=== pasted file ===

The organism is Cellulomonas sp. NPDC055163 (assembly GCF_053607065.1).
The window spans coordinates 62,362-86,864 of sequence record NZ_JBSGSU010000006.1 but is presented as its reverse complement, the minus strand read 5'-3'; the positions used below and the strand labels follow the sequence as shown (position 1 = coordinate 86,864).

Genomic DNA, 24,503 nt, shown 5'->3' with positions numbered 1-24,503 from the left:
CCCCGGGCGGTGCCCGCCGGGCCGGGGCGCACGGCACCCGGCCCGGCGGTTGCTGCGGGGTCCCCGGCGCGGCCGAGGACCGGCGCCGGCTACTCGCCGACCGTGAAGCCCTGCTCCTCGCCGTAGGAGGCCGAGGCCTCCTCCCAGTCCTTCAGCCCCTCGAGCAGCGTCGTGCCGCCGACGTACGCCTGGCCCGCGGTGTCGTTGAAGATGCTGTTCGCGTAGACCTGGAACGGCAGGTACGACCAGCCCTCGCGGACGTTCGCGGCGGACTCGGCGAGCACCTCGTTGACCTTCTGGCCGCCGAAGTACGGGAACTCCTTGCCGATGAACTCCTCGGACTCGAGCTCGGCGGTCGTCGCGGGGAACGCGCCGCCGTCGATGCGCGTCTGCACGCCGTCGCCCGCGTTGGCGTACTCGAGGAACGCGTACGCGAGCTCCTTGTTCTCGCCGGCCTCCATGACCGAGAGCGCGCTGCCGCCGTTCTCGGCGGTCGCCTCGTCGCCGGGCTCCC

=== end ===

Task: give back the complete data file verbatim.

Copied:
The organism is Cellulomonas sp. NPDC055163 (assembly GCF_053607065.1).
The window spans coordinates 62,362-86,864 of sequence record NZ_JBSGSU010000006.1 but is presented as its reverse complement, the minus strand read 5'-3'; the positions used below and the strand labels follow the sequence as shown (position 1 = coordinate 86,864).

Genomic DNA, 24,503 nt, shown 5'->3' with positions numbered 1-24,503 from the left:
CCCCGGGCGGTGCCCGCCGGGCCGGGGCGCACGGCACCCGGCCCGGCGGTTGCTGCGGGGTCCCCGGCGCGGCCGAGGACCGGCGCCGGCTACTCGCCGACCGTGAAGCCCTGCTCCTCGCCGTAGGAGGCCGAGGCCTCCTCCCAGTCCTTCAGCCCCTCGAGCAGCGTCGTGCCGCCGACGTACGCCTGGCCCGCGGTGTCGTTGAAGATGCTGTTCGCGTAGACCTGGAACGGCAGGTACGACCAGCCCTCGCGGACGTTCGCGGCGGACTCGGCGAGCACCTCGTTGACCTTCTGGCCGCCGAAGTACGGGAACTCCTTGCCGATGAACTCCTCGGACTCGAGCTCGGCGGTCGTCGCGGGGAACGCGCCGCCGTCGATGCGCGTCTGCACGCCGTCGCCCGCGTTGGCGTACTCGAGGAACGCGTACGCGAGCTCCTTGTTCTCGCCGGCCTCCATGACCGAGAGCGCGCTGCCGCCGTTCTCGGCGGTCGCCTCGTCGCCGGGCTCCC